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Moon over Star /

On her family's farm in the town of Star, eight-year-old Mae eagerly follows the progress of the 1969 Apollo 11 flight and moon landing and dreams that she might one day be an astronaut, too. Full description

Main Author:
Other Authors: Pinkney, Jerry,
Format: Book
Language: English
Published: Dial Books for Young Readers, 2008
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In July 1969, the world witnessed an awe-inspiring historical achievement when Neil Armstrong and Buzz Aldrin became the first humans to set foot on the moon. For the young protagonist of this lyrical and hopeful picture book, that landing is something that inspires her to make one giant step toward all of the possibilities that life has to offer.

Caldecott Honor-winning painter Jerry Pinkney and the poetic Dianna Hutts Aston create a moving tribute to the historic Apollo 11 Mission, just in time to commemorate its upcoming fortieth anniversary.

Review by Booklist Review

The narrator of this picture book recalls the first walk on the moon, which she witnessed as a child on her grandparents' farm. She and her cousins build their own spaceship from scrap wood and metal, but they run inside for the broadcast of Apollo 11's lunar landing. Later, the family gathers around the television again to watch astronauts step onto the moon. As she tells her grandfather, If they could go to the moon, / Maybe one day I could too! Near the story's end, Grandpa calls the girl Mae, a name recalling African American astronaut Mae Jemison. Spaced vertically in phrases like free verse alongside the large illustrations, the text combines dignity and immediacy in a clean, spare telling of events. Pinkney's evocative artwork, created using graphite, ink, and watercolor, depicts a black family captivated, and perhaps subtly changed, by the moon landing in 1969. A quiet, satisfying tribute to this milestone in human history and its power to inspire others.--Phelan, Carolyn Copyright 2008 Booklist

From Booklist, Copyright (c) American Library Association. Used with permission.
Review by Publisher's Weekly Review

The 1969 moon landing is the locus for this inspired collaboration. Aston (An Egg Is Quiet) subtly inserts facts about the Apollo 11 mission into a broader, poetic story about the excitement it generates in an eight-year-old's community. Mae, the narrator, begins the day in church with her grandfather, where everyone prays for the astronauts. Later, as she and her cousins build a play spaceship, she thinks more about her grandfather, a hardworking farmer who considers the space program a waste of money. By the end of the evening, the whole family has seen Neil Armstrong on the moon, and Mae's quietly confided dream of going to the moon someday has reminded Gramps of the wonder in his own childhood (afterward, "A sigh in Gramps's voice/ Made my heart squeeze"). In some of his finest watercolors to date, Pinkney (The All-I'll-Ever-Want Christmas Doll) supplies both his characteristically affectionate, realistic portrayals of African-American families and lyrical views of the moon, giving visual form to what Aston evokes: awe. Ages 6-8. (Oct.) (c) Copyright PWxyz, LLC. All rights reserved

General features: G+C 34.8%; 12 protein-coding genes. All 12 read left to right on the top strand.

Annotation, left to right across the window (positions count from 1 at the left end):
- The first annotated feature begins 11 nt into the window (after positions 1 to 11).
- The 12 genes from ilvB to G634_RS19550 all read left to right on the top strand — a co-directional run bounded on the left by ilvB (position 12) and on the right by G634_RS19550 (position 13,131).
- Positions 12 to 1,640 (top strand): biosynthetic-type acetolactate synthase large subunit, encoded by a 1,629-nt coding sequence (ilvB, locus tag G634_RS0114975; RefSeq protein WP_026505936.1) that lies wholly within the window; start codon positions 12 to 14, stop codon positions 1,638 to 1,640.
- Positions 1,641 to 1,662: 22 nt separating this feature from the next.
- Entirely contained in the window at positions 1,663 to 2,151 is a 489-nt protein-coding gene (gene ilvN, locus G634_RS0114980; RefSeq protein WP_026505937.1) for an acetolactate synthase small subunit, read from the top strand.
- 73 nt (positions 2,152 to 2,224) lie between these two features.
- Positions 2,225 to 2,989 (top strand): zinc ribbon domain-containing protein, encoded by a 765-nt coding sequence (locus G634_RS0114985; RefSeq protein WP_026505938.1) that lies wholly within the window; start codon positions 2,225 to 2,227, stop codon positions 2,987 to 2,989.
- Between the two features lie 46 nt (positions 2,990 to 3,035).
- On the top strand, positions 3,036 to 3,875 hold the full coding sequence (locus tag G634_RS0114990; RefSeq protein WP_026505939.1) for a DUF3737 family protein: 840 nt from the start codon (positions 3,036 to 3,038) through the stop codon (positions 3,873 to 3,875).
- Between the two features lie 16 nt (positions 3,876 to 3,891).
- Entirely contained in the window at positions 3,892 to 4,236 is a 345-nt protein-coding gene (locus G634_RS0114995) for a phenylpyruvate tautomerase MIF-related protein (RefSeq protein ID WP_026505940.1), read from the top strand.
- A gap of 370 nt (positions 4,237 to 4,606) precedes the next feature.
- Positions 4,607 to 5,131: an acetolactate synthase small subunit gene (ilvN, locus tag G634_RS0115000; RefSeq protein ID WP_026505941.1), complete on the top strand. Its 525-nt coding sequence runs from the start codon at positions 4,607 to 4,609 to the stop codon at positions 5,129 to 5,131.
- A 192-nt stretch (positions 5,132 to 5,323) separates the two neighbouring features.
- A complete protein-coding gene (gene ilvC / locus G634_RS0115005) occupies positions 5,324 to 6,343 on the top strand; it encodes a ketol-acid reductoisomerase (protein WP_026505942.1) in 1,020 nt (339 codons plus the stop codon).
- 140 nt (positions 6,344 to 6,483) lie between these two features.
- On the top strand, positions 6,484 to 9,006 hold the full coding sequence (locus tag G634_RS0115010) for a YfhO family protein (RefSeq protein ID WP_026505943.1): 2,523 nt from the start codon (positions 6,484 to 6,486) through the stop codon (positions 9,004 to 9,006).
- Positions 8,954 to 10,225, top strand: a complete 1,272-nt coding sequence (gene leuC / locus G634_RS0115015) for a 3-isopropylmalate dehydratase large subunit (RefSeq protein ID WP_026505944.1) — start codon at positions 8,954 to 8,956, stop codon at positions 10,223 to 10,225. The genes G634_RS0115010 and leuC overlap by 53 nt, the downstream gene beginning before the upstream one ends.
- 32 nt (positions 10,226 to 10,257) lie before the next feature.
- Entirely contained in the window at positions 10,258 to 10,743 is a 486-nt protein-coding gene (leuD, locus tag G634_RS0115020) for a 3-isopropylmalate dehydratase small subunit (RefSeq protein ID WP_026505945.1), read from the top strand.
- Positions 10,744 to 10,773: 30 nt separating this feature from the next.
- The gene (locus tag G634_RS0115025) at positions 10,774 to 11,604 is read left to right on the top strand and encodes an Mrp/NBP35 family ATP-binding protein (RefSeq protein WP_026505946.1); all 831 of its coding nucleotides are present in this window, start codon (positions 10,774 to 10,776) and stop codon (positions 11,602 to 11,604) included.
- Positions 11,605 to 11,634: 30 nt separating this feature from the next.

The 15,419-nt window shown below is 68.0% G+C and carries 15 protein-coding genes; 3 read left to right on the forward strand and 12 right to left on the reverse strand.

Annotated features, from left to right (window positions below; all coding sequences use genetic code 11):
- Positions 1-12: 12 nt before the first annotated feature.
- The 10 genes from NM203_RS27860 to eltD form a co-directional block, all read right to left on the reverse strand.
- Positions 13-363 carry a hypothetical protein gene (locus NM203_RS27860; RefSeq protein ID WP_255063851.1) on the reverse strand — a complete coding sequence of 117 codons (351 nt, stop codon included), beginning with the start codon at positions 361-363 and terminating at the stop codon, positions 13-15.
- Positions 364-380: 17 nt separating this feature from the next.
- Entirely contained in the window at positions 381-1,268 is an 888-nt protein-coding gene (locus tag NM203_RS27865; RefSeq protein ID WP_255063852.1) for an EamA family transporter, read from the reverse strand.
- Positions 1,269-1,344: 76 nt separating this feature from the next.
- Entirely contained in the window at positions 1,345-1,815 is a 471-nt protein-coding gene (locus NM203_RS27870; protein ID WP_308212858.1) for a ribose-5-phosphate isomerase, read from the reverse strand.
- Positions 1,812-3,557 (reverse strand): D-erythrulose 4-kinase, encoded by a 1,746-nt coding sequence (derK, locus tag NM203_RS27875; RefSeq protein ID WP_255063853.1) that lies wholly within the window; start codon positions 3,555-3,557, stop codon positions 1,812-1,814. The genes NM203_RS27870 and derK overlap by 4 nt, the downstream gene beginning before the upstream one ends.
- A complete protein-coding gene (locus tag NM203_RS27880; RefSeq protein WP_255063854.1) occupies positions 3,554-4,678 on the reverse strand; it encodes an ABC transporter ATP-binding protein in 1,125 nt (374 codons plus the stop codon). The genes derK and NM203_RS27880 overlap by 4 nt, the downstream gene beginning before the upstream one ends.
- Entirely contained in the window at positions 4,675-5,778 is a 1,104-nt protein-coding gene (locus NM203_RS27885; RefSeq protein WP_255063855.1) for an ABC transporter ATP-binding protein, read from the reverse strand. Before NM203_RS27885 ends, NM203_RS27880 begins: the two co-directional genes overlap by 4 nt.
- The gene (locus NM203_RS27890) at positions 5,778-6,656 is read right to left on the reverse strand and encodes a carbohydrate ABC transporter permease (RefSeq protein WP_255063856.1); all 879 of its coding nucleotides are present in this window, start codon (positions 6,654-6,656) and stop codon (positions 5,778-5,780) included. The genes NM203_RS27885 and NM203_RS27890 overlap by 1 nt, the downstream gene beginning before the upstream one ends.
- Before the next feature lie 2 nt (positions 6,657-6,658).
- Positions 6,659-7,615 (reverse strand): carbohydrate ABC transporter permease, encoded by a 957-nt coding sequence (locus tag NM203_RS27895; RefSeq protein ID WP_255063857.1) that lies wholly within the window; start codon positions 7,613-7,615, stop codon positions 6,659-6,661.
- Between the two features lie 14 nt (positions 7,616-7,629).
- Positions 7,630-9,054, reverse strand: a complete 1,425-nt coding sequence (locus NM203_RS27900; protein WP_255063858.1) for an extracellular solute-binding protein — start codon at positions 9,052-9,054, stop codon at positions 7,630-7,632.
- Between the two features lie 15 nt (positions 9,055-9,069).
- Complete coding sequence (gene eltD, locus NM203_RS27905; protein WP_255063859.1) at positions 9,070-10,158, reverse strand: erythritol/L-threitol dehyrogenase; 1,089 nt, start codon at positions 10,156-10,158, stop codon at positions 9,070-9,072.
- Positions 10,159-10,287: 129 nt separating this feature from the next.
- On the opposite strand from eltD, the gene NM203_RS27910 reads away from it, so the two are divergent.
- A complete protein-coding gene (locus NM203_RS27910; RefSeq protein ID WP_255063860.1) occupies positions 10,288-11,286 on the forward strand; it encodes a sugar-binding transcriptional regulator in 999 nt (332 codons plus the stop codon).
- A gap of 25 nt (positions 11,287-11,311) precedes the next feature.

(c) Copyright PWxyz, LLC. All rights reserved
Review by School Library Journal Review

K-Gr 3-A girl remembers the summer of 1969 and the first moon landing in this lushly illustrated, 40th-anniversary tribute. From her small town of Star, Mae and her family pray for the astronauts, she and her cousins build a homemade "rocket ship," and they all watch the historic moment on television. Pinkney's remarkable graphite, ink, and watercolor paintings evoke both the vastness of space and the intimacy of 1960s family life. Writing in the voice of a nine-year-old African-American girl, Aston is lyrical and sometimes evocative, though some of her narrative choices are overworked. The visual format of the free verses, with every line beginning with a capital letter, is distracting and interferes with the text's natural rhythms. The choice of the name Mae for the character who aspires to be an astronaut may be homage paid to Mae Jemison, and even the name of the fictional town seems to exist just for its metaphorical value. That said, this book offers children a close-up view of an experience that seems quaint today, but that was life-changing in 1969.-Lisa Egly Lehmuller, St. Patrick's Catholic School, Charlotte, NC (c) Copyright 2010. Library Journals LLC, a wholly owned subsidiary of Media Source, Inc. No redistribution permitted.

(c) Copyright Library Journals LLC, a wholly owned subsidiary of Media Source, Inc. No redistribution permitted.

Dianna Hutts Aston is the author of Mama's Wild Child / Papa's Wild Child, When You Were Born (Candlewick), and An Egg is Quiet (Chronicle). She lives in San Miguel de Allende, Mexico.

Jerry Pinkney is one of America's most admired children's book illustrators. He has won the Caldecott Medal and five Caldecott Honors, five Coretta Scott King Awards, five New York Times Ten Best Illustrated Awards, the Coretta Scott King-Virginia Hamilton Award for Lifetime Achievement, the Laura Ingalls Wilder Award, and the Society of Illustrators' Original Art Show Lifetime Achievement Award, and many other prizes and honors. Recently a member of the National Council of the Arts and inducted into the American Academy of Arts and Sciences, he has also served on the U.S. Postal Service Citizen's Stamp Advisory Committee. His artwork has been exhibited in galleries and museums throughout the country, including the Art Institute of Chicago, the Philadelphia Museum of Art, the Schomburg Center, and the Norman Rockwell Museum. Jerry Pinkney lives with his wife, author Gloria Jean Pinkney, in Westchester County, New York.